LOUISVILLE, Ky. — Students and staff at Eastern High School are still processing the loss of one of its students. 

What You Need To Know

  • 16-year-old Tyree Smith was killed in a bus stop drive-by shooting 

  • Smith was a junior at Eastern High School 

  • Some students have not returned to school since the shooting happened

  • Teachers hope the shooting leads to changes that will protect students 

16-year-old Tyree Smith was killed in a drive-by shooting while waiting for his school bus.

Eastern High School freshman English language arts teacher Emily Kolb always greets her students at the door.

On Sept. 23, she did so filled with fear and panic after learning there had been a shooting involving students. 

“I knew that three children were hit and then we got the news later that one didn't survive,” said Kolb. “I basically greeted them at the door as I always do. You just watch their body language as they come in and you just wrap them in a bear hug. There's nothing that I could tell them, nothing that I could. I mean, when I was in the same boat with them with the shock of the situation, so it was just the time for a hug. I felt like a parent where you think, 'I just don't know what to say to make this better in any way.'”

Tyree Smith's yearbook photo. (Eastern High School)

Hours later, the Eastern High School family learned Tyree, better known as Ty, was killed in the drive-by bus stop shooting. 

“I had students hit the floor crying. Literally hit the floor screaming and crying,” said Kolb. 

Kolb taught Ty his freshman year. 

“Teachers always joke that when you do your seating charts, when you move that one student, everything shifts. He would look at you and be like, 'You can put me anywhere because I'm going to talk to anybody wherever you put my seat.' So he was, I think, he was well received. He was just a sweet face in the Eastern community, literally just always smiling,” said Kolb.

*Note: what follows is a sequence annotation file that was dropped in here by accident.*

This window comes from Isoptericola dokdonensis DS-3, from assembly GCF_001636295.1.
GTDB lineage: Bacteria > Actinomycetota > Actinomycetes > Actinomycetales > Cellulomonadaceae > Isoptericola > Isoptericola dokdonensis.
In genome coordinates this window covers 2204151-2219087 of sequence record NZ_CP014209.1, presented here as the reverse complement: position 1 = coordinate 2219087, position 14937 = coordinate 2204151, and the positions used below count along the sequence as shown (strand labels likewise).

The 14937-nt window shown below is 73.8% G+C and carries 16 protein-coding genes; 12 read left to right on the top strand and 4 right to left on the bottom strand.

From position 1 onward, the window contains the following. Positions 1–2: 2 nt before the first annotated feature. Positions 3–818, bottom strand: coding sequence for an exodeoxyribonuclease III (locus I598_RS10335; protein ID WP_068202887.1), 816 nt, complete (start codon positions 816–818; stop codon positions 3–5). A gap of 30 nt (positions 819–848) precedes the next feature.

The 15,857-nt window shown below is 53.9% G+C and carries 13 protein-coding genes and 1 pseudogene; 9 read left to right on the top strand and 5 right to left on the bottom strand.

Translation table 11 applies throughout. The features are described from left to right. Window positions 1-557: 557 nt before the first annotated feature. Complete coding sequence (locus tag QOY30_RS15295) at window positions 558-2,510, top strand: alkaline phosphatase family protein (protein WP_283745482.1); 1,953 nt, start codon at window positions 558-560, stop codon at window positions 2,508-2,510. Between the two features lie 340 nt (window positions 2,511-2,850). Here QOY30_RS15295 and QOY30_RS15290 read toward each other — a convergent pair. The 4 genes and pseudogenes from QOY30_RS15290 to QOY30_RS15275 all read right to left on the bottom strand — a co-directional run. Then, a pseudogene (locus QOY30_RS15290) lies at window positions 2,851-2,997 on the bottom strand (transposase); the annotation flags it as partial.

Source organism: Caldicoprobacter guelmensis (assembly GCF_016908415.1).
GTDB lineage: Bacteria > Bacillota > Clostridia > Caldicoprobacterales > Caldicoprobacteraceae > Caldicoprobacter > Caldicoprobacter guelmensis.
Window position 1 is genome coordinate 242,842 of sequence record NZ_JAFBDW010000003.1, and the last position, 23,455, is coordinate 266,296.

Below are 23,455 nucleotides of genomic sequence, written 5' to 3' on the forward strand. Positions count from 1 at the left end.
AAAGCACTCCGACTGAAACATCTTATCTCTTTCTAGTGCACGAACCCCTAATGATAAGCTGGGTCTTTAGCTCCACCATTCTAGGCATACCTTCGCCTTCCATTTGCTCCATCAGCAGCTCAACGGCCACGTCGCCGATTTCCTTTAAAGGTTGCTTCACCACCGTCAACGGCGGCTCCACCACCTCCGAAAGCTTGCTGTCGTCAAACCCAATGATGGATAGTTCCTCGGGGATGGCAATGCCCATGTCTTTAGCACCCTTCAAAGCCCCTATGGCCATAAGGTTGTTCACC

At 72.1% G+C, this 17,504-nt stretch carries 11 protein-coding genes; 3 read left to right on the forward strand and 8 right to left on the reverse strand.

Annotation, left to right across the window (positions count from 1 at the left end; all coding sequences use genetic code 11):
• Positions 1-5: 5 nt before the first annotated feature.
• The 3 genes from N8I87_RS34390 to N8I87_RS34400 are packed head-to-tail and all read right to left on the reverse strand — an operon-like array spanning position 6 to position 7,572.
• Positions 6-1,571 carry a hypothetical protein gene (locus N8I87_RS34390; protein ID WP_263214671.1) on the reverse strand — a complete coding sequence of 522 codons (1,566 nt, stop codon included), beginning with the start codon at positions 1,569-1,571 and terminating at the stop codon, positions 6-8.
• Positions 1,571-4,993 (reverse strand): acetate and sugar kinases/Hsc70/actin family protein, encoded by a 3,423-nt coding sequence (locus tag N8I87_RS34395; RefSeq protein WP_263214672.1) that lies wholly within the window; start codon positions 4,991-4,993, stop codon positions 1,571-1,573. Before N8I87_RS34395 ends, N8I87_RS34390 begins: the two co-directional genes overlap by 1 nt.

She said Ty’s smile and energy lit up her classroom.  

“He was just a chatterbox. He was so friendly. He was so social. He was always a leader in our class discussions. He's just a really engaging person as a student and as a person as well,” said Kolb.

The social butterfly created many memories for his teachers and friends to remember him by. 

Kolb’s favorite memory of Ty is a silly, not-so-quiet conversation about one of his assignments in the library. 

“He leaned back in his chair and he wanted to show it to me, so he yelled across the library. He said 'Eee, this paragraph is ignorant,' and it was the sweetest, funniest, but he was just so proud of his work and how far he came,” said Kolb. “He was just a really fun sweet kid.”

Ty’s seat isn’t the only empty one. 

“This violence is absolutely impacting our kids whether they are touched by it in their community, whether they see it on the news, whether they realize it or not. I have students who haven't been back since last Wednesday because they were on the bus. They have parents who are afraid to put them on the bus stop,” said Kolb. “I can't say that I wouldn’t make a different decision if I had a child that they'd probably be home as well right now.”

Knowing the unknown suspect is still at large is another concern. 

“As far as we know, this was random. We don't believe that Ty was targeted for any reason, so then it just makes you worry about all the kids equally,” said Kolb. 

Students could usually rely on her for answers, but even she can’t make sense of the tragedy.

“When we think about crimes and things like that, the move to a bus stop or to a school, we have to draw the line that this needs to be a catalyst for change in our community,” said Kolb. 

Kolb dedicates time at the beginning of each class for meditation time.  

All Eastern High School students have access to a mental health counselor and four general counselors.